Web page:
Last Updated Dec 7, 2007 3:15 PM EST
A lot of employers put too much stress on money as an incentive and not enough on fun. They often don't realize just how much their employees need to feel in control of their own destiny. But these are very common mistakes, and they usually arise because the employer himself or herself has a great need to feel in control. That's often counter productive, and people rebel against it.If fun is a primary motivator, how about those annual bonuses to spur performance? Should managers forget about them entirely? Cowan argues that rather than forgo bonuses, employers need to make sure they're done right.
These incentives need to be framed the right way, accompanied with the right signals; like meetings, they are an act of social theater... People have to know why they received the incentive they did, what it means in terms of their broader status in the workplace. Framing it the wrong way, for example, would be penalizing somebody without saying what they are doing right. Negative signals are much more likely to be heeded when bundled with something positive.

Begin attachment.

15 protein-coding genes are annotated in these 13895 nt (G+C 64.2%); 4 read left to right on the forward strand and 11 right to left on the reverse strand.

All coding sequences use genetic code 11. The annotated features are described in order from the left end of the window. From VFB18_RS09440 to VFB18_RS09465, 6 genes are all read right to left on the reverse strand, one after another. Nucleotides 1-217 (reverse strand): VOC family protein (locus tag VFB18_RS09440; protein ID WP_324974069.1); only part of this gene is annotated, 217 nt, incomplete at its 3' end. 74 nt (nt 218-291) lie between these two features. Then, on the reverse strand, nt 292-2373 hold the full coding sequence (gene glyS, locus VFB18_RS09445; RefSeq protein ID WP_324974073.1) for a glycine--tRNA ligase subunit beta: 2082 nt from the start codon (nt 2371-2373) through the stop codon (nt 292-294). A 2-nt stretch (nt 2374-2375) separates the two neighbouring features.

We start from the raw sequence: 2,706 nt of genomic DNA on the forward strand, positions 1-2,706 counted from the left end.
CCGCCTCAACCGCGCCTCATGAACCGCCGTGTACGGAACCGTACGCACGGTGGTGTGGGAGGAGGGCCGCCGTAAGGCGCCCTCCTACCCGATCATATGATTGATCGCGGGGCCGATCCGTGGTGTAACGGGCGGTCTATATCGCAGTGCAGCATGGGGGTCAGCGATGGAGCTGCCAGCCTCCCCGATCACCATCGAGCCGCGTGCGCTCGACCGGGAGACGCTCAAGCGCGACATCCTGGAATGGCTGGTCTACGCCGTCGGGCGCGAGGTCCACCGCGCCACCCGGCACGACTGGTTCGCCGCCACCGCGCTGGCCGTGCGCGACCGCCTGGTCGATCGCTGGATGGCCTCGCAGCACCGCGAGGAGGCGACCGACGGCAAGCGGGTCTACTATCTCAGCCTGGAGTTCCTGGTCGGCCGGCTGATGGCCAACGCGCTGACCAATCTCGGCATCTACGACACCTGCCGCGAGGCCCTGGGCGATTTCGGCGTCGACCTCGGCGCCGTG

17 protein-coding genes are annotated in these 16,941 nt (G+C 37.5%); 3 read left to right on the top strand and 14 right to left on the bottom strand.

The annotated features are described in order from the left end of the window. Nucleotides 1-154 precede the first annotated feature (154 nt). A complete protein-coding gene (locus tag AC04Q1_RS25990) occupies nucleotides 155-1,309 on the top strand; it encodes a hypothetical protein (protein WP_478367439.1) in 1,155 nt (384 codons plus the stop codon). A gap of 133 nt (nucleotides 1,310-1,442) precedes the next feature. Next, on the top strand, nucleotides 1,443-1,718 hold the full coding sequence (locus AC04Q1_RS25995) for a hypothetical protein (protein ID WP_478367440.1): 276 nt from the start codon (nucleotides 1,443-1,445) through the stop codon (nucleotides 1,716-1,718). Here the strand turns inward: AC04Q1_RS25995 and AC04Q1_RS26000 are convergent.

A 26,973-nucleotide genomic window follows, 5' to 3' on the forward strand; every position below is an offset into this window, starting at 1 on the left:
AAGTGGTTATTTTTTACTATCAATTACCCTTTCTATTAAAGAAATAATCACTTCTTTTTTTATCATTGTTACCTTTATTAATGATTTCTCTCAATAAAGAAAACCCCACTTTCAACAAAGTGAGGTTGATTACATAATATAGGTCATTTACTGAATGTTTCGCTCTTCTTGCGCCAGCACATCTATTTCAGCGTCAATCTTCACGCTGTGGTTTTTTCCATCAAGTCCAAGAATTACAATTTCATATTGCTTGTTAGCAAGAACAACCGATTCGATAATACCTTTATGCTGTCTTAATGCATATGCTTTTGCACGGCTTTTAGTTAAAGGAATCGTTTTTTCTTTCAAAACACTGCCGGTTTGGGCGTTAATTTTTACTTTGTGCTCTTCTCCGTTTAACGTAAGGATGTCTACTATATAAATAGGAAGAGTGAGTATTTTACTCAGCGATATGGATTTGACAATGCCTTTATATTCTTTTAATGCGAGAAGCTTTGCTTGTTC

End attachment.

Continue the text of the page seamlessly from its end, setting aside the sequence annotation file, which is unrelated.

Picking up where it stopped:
A common problem with bonuses, however, is people often feel, rightly or wrongly, that they are used to reward favorites. If they are perceived that way, they are probably counter-productive.Though the interview is full of insights for managers, Cowan also applies the art & science of economic incentives to a wide range of situations from a pain-free trip to the dentist to why schools are often so dreary for students (hint: it's all about the funding). Also check out Cowan's blog Marginal Revolution.
(Image of motivational fortunes by aarontait, CC 2.0)